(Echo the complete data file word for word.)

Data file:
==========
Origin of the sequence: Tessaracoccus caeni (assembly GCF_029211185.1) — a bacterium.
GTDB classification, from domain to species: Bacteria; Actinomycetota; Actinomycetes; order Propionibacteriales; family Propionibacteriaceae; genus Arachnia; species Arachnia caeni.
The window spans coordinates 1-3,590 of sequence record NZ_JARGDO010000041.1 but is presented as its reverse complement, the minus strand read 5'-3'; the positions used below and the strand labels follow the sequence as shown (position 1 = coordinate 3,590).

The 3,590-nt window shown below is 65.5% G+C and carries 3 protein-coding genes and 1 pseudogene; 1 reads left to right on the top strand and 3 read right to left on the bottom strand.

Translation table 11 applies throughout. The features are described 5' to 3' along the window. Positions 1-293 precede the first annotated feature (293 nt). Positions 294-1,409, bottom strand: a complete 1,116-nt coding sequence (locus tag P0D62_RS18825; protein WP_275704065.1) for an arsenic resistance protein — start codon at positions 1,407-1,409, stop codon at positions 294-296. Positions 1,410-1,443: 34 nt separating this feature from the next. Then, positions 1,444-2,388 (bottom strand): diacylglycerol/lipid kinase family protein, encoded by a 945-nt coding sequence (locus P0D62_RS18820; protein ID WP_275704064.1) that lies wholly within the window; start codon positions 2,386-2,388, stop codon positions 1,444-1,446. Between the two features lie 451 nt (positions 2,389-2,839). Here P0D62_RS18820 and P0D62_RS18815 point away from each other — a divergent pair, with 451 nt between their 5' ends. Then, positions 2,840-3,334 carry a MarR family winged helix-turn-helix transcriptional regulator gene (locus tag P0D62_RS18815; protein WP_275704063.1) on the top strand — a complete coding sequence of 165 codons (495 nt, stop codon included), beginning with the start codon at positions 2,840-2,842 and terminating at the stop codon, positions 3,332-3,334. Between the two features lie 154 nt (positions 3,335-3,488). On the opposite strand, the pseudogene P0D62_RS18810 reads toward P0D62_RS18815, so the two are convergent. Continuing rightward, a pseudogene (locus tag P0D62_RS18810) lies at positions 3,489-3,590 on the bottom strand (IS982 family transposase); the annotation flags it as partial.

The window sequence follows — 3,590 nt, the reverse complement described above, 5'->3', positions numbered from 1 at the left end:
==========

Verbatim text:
Origin of the sequence: Tessaracoccus caeni (assembly GCF_029211185.1) — a bacterium.
GTDB classification, from domain to species: Bacteria; Actinomycetota; Actinomycetes; order Propionibacteriales; family Propionibacteriaceae; genus Arachnia; species Arachnia caeni.
The window spans coordinates 1-3,590 of sequence record NZ_JARGDO010000041.1 but is presented as its reverse complement, the minus strand read 5'-3'; the positions used below and the strand labels follow the sequence as shown (position 1 = coordinate 3,590).

The 3,590-nt window shown below is 65.5% G+C and carries 3 protein-coding genes and 1 pseudogene; 1 reads left to right on the top strand and 3 read right to left on the bottom strand.

Translation table 11 applies throughout. The features are described 5' to 3' along the window. Positions 1-293 precede the first annotated feature (293 nt). Positions 294-1,409, bottom strand: a complete 1,116-nt coding sequence (locus tag P0D62_RS18825; protein WP_275704065.1) for an arsenic resistance protein — start codon at positions 1,407-1,409, stop codon at positions 294-296. Positions 1,410-1,443: 34 nt separating this feature from the next. Then, positions 1,444-2,388 (bottom strand): diacylglycerol/lipid kinase family protein, encoded by a 945-nt coding sequence (locus P0D62_RS18820; protein ID WP_275704064.1) that lies wholly within the window; start codon positions 2,386-2,388, stop codon positions 1,444-1,446. Between the two features lie 451 nt (positions 2,389-2,839). Here P0D62_RS18820 and P0D62_RS18815 point away from each other — a divergent pair, with 451 nt between their 5' ends. Then, positions 2,840-3,334 carry a MarR family winged helix-turn-helix transcriptional regulator gene (locus tag P0D62_RS18815; protein WP_275704063.1) on the top strand — a complete coding sequence of 165 codons (495 nt, stop codon included), beginning with the start codon at positions 2,840-2,842 and terminating at the stop codon, positions 3,332-3,334. Between the two features lie 154 nt (positions 3,335-3,488). On the opposite strand, the pseudogene P0D62_RS18810 reads toward P0D62_RS18815, so the two are convergent. Continuing rightward, a pseudogene (locus tag P0D62_RS18810) lies at positions 3,489-3,590 on the bottom strand (IS982 family transposase); the annotation flags it as partial.

The window sequence follows — 3,590 nt, the reverse complement described above, 5'->3', positions numbered from 1 at the left end: